I can always tell when I’m especially tired, my blog drafts all start with some variation of the opening line to Austen’s Pride and Prejudice

“It is a truth universally acknowledged….”

Today, that ends with “that a junior tenure track faculty member must be in want of more time.”

Odd, all the research that we do and no one has quite figured out how to add an extra 8 hours to Tuesday or put a pause on the clock.  In a recent meeting, a colleague made a very salient point: From Halloween to the end of December, minutes only have 25 seconds each.  Many days it feels that way.

And fall is a time of new ideas and initiatives, the majority of which seem to require meetings if not committees.  Projects are underway.  My two new coworkers have jumped in wholeheartedly and we’re seeing a lot of expanded engagement in colleges and departments from them. One, LabMouse, has been keeping me on track to make sure that our data consults and workshops are getting more traction. We know there are lots of people out there looking for help and we’ve got a lot of new opportunities. I have an increasing number of items on my calendar that read “Data Mgmt Consult/Workshop w/….” It’s pretty exciting all around. Slightly overwhelming though…

A discussion among my department turned the other day to what we do, or wish we could do, to make home life a little easier.  None of us presently have small children–either high school+ or no children. And so we weren’t trying to add that to the mix, but each of us mentioned different things we did or things we wished for. It reminded me of a presentation for tenure-track female faculty that I heard about a couple of years ago that led with the tenured professor’s best piece of advice in three words: “Get Domestic Help.”  Her argument was that it was better to find the money to pay someone so that you could spend the time with your friends and family or working on your research.

Time versus money, it’s a balance we’re always juggling.  For example: I take the Purple Line rather than the Metra every day because, while it’s a longer trip, it’s far less expensive. Also, I’d still have to take the Pink Line or a CTA bus every day in addition to the Metra–it’s not a one to one switch.  And the Philosopher is not at ease with the idea of someone coming in to clean. I’m not sure I am either. On one hand, it sounds wonderful, but it’s a trust issue and I’m just not sure I could add the guilt of “did I clean up enough before the cleaning person came.” Because I would feel guilty.

The time saver that I shared with my department was getting grocery delivery. As the Philosopher and I were trying to figure out eating more healthy foods, avoiding the call-for-a-pizza syndrome, etc, the prospect of intense grocery shopping lay before me. Now, in addition to figuring out recipes and menus and a grocery list and managing the pantry, I’d need to more frequently add a couple of hours of hitting the grocery, buying things, getting it home, finding parking and then getting it up three flights of stairs.  Enter Peapod. We started almost a year ago. Now, I keep a running order on the website–Philosopher and I both have the app on our phones–and about once a month I hit submit and a very nice man shows up in a designated time window with my groceries. I carry them up the stairs (they would delivery into the apt but I don’t feel like troubling them with the cats), put them away, and it’s done.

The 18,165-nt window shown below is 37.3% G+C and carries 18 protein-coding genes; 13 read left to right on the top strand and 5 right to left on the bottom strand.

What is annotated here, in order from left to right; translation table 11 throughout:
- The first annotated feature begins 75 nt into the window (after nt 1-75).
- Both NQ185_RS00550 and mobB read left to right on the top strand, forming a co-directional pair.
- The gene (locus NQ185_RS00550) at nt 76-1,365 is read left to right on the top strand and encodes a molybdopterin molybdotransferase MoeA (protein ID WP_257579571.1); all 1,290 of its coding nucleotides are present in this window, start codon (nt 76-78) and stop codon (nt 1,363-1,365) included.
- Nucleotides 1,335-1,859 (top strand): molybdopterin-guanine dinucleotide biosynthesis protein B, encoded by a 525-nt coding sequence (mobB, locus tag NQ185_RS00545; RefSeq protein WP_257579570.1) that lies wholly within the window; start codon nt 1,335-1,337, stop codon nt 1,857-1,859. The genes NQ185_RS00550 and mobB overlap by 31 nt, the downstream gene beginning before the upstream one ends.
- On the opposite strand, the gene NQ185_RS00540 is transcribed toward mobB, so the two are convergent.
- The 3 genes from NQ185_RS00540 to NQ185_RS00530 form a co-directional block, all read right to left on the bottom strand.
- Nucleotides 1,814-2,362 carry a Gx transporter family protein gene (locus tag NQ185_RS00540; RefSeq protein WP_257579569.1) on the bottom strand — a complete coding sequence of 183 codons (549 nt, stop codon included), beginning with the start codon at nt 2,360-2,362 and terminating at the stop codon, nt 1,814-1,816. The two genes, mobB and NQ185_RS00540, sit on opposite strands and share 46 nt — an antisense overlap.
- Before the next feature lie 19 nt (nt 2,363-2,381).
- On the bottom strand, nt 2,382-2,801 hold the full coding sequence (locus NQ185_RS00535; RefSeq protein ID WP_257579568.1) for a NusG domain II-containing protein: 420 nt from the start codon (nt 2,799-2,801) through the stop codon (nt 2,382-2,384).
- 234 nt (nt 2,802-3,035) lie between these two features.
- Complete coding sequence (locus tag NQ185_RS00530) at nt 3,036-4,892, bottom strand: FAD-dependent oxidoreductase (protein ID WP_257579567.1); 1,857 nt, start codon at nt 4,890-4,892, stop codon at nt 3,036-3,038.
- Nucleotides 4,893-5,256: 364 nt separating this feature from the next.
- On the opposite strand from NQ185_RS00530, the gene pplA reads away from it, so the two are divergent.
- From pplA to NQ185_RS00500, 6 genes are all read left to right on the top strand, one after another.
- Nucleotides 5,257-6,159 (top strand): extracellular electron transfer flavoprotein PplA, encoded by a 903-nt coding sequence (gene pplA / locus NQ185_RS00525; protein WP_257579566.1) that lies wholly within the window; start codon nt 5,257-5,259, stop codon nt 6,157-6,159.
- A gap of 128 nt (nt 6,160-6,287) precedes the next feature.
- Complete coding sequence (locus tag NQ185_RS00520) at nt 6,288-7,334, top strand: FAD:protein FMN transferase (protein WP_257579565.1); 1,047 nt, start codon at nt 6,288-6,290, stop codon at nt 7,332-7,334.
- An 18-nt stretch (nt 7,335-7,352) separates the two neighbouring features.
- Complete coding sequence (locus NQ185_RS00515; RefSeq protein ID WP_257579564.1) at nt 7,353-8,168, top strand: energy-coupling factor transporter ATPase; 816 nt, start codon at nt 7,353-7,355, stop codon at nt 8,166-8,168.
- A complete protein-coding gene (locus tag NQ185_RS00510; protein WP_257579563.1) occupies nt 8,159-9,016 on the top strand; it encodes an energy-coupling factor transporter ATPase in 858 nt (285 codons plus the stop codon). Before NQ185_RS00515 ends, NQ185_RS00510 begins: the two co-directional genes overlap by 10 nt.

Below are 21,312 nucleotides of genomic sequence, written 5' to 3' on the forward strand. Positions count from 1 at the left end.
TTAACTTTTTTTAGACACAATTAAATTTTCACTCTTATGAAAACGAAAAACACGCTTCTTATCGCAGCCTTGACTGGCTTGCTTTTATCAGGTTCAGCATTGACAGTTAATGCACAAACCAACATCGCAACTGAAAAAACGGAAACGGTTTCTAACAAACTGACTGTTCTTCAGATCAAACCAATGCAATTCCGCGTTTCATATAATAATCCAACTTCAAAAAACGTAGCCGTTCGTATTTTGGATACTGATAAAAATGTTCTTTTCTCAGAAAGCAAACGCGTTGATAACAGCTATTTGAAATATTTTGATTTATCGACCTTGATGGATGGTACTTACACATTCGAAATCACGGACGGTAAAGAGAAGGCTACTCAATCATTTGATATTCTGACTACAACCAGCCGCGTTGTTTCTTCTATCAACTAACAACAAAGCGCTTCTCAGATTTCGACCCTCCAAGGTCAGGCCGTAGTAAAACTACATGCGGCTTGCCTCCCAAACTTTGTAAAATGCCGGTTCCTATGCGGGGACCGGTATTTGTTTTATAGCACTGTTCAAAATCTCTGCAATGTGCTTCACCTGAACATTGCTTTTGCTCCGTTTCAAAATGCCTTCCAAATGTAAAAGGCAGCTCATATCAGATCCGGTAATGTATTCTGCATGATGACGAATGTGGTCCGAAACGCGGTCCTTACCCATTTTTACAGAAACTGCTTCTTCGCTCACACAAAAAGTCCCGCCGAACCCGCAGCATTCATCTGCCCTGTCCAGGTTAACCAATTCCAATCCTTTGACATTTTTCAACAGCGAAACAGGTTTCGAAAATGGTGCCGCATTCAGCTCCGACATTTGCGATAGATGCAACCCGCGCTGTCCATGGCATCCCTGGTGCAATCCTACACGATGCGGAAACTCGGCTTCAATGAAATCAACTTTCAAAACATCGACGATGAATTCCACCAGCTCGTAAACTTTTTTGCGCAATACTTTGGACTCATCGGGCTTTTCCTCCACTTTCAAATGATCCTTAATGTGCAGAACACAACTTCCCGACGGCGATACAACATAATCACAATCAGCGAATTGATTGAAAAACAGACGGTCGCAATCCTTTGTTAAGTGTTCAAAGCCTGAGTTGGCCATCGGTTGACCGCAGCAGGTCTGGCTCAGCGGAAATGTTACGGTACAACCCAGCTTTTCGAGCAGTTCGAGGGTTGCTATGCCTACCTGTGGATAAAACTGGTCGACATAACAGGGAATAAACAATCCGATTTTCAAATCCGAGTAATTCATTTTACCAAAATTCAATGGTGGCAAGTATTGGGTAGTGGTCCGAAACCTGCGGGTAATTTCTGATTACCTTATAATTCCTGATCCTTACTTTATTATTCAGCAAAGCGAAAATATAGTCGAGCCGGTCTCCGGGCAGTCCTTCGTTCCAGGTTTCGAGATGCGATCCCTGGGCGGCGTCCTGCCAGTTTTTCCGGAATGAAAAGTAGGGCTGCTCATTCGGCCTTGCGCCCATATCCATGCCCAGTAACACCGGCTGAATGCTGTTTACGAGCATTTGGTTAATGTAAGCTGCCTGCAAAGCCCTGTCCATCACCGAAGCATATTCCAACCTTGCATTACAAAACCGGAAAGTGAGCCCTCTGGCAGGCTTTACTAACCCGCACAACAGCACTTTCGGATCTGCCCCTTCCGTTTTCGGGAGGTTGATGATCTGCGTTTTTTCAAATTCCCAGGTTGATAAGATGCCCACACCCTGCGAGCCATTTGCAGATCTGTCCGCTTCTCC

This doesn’t work for everyone; when I mentioned it the other day on Twitter a new mom I know pointed out that grocery shopping was her alone time. And it doesn’t fix the need to run by the grocery or farmers market for fresh fruits and veggies or whatever it was we forgot to order. But my time can focus rather than walking aisles to sorting out things I want to cook. I have an Evernote folder of recipes, I’m using my cookbooks more, and I’m not having to find an evening that the Philosopher and I are both home and have 2 hours just to orchestrate a grocery run. While I wait for the order to arrive in a two hour window, I can get a lot of other chores done at home.

Peapod is not available in a lot of places. But I think similar sorts of things are starting to crop up in many markets. A couple of people have asked me about cost comparison. From what I have paid attention to, it’s seemed fairly equivalent to the grocery stores near me. There are a lot of specials and they have a Peapod generic brand that works for canned beans and such–though as with all generic/house brands, there are times I find the other brands more cheaply available on the site.  And often I get coupons for free delivery in my email, so I mostly just need to pay attention and save those for the next round of shopping.

I share this with you to perhaps give you permission/impetus to try online grocery shopping, if it’s available in your area. Peapod’s been cheerfully sending me a “share with your friends and they get $20 off their first order”  ( my bias: I get $ off my next order if you do) so there’s that link if you’d like to take advantage of that.

But I’m curious what your time and sanity saver tips are? What do you do to squeeze out a little more time?